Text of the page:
International Standard Bible Encyclopedia
stranj: The word "strange," as used in this connection in the Old Testament, refers to the fact that the god or gods do not belong to Israel, but are the gods which are worshipped by other families or nations. In several cases a more exact translation would give us the "gods of the stranger" or foreigner. So in Genesis 35:2, 4 Joshua 24:2 Judges 10:16 Deuteronomy 31:16; Deuteronomy 32:12, etc. In a few passages like Deuteronomy 32:16 Psalm 44:20; Psalm 81:9 Isaiah 43:12, the word is an adjective, but the idea is the same: the gods are those which are worshipped by other peoples and hence are forbidden to Israel, which is under obligation to worship Yahweh alone (compare 2 Esdras 1:6).
"Strange" as contrasted with "an Israelite." Such wives are spoken of in the King James Version Ezra 10:2, 11 (the English Revised Version "strange women," the American Standard Revised Version "foreign women"; see STRANGER AND SOJOURNER; in the parallel 1 Esdras 8:68-9:37, the King James Version uses "strange wives" and "strange women" indifferently, and the Revised Version (British and American) here follows the King James Version) as "wives of the people of the land," in taking whom the men of Israel are said to have "trespassed against their God." Accordingly such wives were "put away."
The Hebrew zar, translated "stranger," meant primarily one "who turns aside," i.e. to visit another country; then a "sojourner," "stranger." The "strange woman" of Proverbs 2:16 is a technical term for "harlot"; compare Judges 11:1, 2, where "son of a strange (the Revised Version (British and American) "another") woman" (11:2, 'acher) is parallel to "the son of a harlot" (11:1).
stranj ('esh zarah, "alien fire"): These words are mentioned in connection with the fatal sin committed by the two oldest sons of Aaron, Nadab and Abihu, in "offering strange fire before Yahweh," on the occasion of the formal consecration of the Aaronitic priesthood (Leviticus 10:1, 2). The fact is mentioned again in Numbers 3:4; Numbers 26:61. The greatest calamity of all befell them in that they were cut off childless, which for every true Israelite was the darkest fate imaginable. This fact is mentioned twice (Numbers 3:4 1 Chronicles 24:2). The power which cut off the lives of Nadab and Abihu (Leviticus 10:1, 2) is the same as that which shortly before had consumed the consecratory burnt offering (Leviticus 9:24). What was its true character, whether, as Rosenmuller and Dachsel surmise, it was a lightning stroke or some other supernatural agency, is not worth while debating. It is enough for us to know that "there came forth fire from before Yahweh and devoured them." Yet this latter word is not to be taken literally, since they were carried out for burial in their own linen garments (Leviticus 10:5). They were therefore merely killed, not incinerated. What was their sin? The words "strange fire" have been explained either as common fire, which they placed in their censers, or as unholy incense, which they put thereon (Exodus 39:38). But the text plainly points to the former. The sacred fire, once kindled on the altar, was never to be permitted to go out (Leviticus 6:12 f). When later the temple was dedicated Yahweh again lighted the fire on the altar from heaven, as in the case of the dedication of the tabernacle. As, however, the injunction to take fire for the censers of the incense offering only from the coals of the altar is not found before (Leviticus 16:12), Rosenmuller's observation would seem to be very much to the point: "Quamquam enim in iis quae praecedunt, non extat hoc interdictum, tamen est verisimile Mosem vetasse Aaroni et filiis eius ne ignem alienum altari imponerent." ("For although his injunction does not hold in regard to the preceding cases, yet it is very probable that Moses had forbidden Aaron and his sons to place strange fire upon the altar.") A verbal injunction of Moses must have preceded the fatal mistake. But the text leads us to believe there was more than a mistake here. Some find here the sin of drunkenness, from the enjoined abstinence from any intoxicating drink before the priests thereafter minister before Yahweh (Leviticus 10:9). The likeliest explanation is that, inflated with pride on account of the exaltation of the Aaronitic family above all Israel, they broke unbidden into the ritual of the consecration of the tabernacle and priesthood, eager to take part in the ceremony, and in their haste bringing strange fire into the tabernacle, and thus met their death (see Oehler, Old Testament Theol., 126, 282). The fire burning on the altar came from God, it might never go out, since it represented "the unbroken course of adoration of Yahweh, carried on in sacrifice." And this course was interrupted by Nadab and Abihu. The fire on the altar was a symbol of holiness, and they sought to overlay it with unholiness. And thus it became to them a consuming fire, because they approached the Holy One in a profane spirit (compare Isaiah 33:14).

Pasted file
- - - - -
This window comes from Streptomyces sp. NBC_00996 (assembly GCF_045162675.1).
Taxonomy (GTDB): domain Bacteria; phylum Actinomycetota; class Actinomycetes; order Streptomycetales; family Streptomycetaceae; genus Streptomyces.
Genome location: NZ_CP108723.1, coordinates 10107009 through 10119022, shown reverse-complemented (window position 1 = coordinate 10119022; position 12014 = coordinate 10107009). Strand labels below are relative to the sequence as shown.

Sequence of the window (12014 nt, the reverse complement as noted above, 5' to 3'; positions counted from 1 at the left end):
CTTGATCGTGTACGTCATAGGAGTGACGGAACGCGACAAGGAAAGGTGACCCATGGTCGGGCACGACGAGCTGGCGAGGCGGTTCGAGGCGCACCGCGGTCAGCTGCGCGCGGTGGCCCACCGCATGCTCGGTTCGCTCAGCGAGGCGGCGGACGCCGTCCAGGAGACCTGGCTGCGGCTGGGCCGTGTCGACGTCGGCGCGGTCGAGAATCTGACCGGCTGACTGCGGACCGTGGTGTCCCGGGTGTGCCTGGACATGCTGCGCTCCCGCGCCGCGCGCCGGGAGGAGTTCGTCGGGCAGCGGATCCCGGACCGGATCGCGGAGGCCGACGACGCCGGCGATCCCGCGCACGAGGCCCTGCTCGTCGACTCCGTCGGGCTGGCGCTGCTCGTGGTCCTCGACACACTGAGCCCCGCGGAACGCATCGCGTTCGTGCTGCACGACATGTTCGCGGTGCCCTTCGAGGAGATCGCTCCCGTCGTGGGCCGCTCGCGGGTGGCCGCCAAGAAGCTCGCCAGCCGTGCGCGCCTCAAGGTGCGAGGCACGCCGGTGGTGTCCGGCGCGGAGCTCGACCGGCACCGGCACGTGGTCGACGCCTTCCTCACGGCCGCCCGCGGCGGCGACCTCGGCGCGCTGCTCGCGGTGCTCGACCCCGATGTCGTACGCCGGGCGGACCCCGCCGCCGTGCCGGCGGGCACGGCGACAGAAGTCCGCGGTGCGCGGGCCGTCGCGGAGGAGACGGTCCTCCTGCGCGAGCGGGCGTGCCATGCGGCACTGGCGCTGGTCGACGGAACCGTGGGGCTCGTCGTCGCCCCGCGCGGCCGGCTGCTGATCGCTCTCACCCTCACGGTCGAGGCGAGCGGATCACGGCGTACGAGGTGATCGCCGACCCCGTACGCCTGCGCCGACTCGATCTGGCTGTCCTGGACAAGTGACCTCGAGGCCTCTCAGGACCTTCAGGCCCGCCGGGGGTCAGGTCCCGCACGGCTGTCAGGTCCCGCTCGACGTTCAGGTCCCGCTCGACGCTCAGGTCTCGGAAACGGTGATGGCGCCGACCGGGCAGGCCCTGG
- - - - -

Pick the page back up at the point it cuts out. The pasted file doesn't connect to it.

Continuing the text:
See GOD, STRANGE.